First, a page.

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#1
frax

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Hi...

I have a little need to display the densities of certain area extents on a map. Let's say I have a database of lat/long boxes, and I want to display where in the world those boxes are and where there is more and where there is less overlap. This is from my offices database of maps & graphics (currently 400 entries, most of the archives are not catalogued yet though).

I think my approach would be to set up an AML to calculate this in ArcInfo GRID and then slice this into 5 classes, re-project into a suitable map projection and export to an image (or to vectors). It might be that I want to set this up to be recalculated weekly so it could be all automated.

Or is there a better way? I assume you can follow the same approach in GRASS and other easily scriptable interfaces. We are already running some AMLs in batch jobs, and we have all the ArcGIS stuff, and that is also what I know...

Suggested flow:
- create a grid with 0.5 deg cell size
- loop over each box and calculate cell values as +1 inside the box
- slice
- export (possibly into ArcSDE to enable dynamic output/overlays in ArcIMS)
Hugo Ahlenius
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#2
Matthew Hampton

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When you mention density mapping I automatically think cartograms. Here is a link to a forum topic about cartograms.

I was thinking that you could make a vector lattice of cells (Arcmap) that could be attributed dynamically and then run them through the Gastnew Newman equation for density sizing. Here is a link to info/examples.

Output a network-linked KML or KMZ and you're all set for distribution.

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#3
frax

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thanks, but that has nothing to do with what I am looking for, sorry if the title is confusing. If you re-read my post you will get what I am looking for (or let me know if I need to clarify anything).

Oh, and maybe I should clarifying something for people not aware of GRID commands - slice classifies continous data into classes (equal area, equal interval etc)
Hugo Ahlenius
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#4
mdenil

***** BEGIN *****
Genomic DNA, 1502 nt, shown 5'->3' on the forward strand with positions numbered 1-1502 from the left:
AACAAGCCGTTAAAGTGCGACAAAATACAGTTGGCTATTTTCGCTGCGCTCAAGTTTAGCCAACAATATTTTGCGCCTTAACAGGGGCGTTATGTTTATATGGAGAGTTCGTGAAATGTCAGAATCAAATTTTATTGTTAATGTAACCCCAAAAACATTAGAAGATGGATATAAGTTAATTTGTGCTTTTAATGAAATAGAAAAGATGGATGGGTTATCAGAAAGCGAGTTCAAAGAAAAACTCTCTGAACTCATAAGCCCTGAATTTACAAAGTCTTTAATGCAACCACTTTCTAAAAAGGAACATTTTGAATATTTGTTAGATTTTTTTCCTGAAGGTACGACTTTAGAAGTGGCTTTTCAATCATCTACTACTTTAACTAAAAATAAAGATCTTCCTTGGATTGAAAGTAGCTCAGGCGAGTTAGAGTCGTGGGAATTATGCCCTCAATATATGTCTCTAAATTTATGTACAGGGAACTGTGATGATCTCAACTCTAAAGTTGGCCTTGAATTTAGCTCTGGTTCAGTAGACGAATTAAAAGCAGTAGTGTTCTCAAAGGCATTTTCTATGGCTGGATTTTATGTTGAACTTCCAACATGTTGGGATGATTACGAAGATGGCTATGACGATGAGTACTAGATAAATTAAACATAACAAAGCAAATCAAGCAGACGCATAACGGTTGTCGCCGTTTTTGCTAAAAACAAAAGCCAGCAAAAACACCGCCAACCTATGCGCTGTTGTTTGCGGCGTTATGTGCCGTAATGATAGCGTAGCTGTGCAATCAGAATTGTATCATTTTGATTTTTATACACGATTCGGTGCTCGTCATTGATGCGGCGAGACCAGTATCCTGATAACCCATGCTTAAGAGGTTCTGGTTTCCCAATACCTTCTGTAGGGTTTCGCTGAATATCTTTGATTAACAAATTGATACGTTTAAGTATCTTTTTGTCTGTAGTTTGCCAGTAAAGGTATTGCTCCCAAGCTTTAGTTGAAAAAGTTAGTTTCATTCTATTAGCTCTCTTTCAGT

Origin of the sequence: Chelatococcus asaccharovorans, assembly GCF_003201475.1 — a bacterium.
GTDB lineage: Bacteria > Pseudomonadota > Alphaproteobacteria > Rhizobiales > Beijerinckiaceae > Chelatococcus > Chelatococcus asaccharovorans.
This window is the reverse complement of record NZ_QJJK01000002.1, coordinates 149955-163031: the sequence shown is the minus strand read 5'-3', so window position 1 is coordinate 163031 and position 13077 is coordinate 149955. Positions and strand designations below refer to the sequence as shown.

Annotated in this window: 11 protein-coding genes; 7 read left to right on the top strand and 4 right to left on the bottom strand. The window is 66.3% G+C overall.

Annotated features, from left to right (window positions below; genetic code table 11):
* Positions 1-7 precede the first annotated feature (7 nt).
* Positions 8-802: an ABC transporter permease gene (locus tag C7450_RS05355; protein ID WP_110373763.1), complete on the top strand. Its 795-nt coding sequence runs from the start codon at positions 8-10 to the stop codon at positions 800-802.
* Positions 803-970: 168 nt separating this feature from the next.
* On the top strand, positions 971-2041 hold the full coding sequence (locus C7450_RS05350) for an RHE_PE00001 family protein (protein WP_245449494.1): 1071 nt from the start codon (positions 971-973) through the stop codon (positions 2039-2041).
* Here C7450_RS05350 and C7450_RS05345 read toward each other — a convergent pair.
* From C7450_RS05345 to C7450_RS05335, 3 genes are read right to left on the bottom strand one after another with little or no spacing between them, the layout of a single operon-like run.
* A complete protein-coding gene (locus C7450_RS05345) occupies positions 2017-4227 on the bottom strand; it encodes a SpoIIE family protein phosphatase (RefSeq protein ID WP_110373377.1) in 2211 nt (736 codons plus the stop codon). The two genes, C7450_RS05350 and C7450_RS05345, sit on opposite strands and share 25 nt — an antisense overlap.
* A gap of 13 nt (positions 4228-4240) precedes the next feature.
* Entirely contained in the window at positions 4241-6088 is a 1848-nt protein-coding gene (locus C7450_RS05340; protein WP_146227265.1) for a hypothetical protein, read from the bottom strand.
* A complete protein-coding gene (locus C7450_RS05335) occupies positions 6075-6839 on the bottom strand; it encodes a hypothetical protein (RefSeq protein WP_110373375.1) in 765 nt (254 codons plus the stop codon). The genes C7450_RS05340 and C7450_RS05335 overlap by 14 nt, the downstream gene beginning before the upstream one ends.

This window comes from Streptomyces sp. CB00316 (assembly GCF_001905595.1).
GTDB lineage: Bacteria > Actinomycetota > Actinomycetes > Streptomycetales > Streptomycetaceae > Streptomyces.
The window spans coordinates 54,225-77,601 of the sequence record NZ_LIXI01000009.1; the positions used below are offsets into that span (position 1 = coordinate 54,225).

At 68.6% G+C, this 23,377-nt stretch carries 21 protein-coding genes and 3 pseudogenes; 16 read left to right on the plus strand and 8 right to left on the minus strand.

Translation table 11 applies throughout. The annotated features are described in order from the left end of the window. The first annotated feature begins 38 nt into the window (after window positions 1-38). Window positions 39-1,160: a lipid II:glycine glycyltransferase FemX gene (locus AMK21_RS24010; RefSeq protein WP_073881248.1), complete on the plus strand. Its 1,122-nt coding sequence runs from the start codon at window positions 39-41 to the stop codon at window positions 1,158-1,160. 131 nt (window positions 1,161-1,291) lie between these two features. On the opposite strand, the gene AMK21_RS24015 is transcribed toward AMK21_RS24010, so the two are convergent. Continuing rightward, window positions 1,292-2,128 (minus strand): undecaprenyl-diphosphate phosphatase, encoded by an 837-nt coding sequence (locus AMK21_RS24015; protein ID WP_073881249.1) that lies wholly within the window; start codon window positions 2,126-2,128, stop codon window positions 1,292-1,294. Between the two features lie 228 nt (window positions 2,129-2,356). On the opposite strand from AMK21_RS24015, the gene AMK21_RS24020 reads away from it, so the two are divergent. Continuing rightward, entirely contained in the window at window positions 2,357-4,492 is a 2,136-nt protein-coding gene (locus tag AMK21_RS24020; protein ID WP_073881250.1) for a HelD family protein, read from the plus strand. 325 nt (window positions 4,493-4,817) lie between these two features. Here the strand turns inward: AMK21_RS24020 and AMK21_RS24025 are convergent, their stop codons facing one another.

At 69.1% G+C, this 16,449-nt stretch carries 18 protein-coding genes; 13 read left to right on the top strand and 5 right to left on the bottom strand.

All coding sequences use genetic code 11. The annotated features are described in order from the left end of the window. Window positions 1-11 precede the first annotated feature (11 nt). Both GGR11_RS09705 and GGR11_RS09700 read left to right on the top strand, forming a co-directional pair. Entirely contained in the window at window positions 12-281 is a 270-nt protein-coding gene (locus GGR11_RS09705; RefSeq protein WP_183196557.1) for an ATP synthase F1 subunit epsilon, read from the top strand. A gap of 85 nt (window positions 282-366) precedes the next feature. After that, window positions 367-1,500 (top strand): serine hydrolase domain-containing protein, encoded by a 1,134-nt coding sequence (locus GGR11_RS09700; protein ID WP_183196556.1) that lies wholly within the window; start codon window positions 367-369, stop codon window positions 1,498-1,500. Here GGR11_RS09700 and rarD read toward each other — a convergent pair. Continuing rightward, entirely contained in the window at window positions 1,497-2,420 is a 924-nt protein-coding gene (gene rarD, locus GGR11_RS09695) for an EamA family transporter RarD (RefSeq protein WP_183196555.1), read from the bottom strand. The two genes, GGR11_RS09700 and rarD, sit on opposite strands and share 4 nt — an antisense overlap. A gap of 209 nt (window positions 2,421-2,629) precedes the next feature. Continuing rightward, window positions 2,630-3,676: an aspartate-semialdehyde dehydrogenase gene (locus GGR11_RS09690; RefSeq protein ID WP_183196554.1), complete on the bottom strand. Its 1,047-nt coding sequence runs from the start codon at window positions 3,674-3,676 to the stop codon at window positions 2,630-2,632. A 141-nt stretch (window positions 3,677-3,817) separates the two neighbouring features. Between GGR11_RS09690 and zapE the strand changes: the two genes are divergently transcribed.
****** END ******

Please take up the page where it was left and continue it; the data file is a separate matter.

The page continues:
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It sounds like what you want to do is to convert each 'box' into a grid layer, and then use the SUM() function to flatten the whole pile into a single grid.

If your original grids are binary ( 1=in the box 0 (or nodata)= outside the box) the resulting grid will give the total number of boxes overlapping each cell.

Is this the result you were seeking?

-M.Denil

#5
frax

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yep, what you are suggesting is very similar to what I sketched out. I meant that instead of creating a new layer for each box, one can setwindow to the box size, and then do a grid = grid +1. Since GRID creates new dataset for each operation (almost) it doesn't make much difference if one uses this method or yours.
Hugo Ahlenius
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#6
frax

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Here is what it could look like, I experimented with an AML. It classifies the data into 10 classes, using an equal area algorithm. The lightest color represents some 140 entries/boxes, while the darkest represents some 190. I think I will consider skipping the global boxes (the ones that cover the whole world) in the future.

I set it to export the calculated and sliced grid (at 0.5 deg resolution) to polygons, and I will then later on set it to export to SDE so that i can make dynamic outputs through ArcIMS. I think the number of boxes used where some 400.

Posted Image

higher resolution map

note that map is only quick and dirty screenshot from ArcView
Hugo Ahlenius
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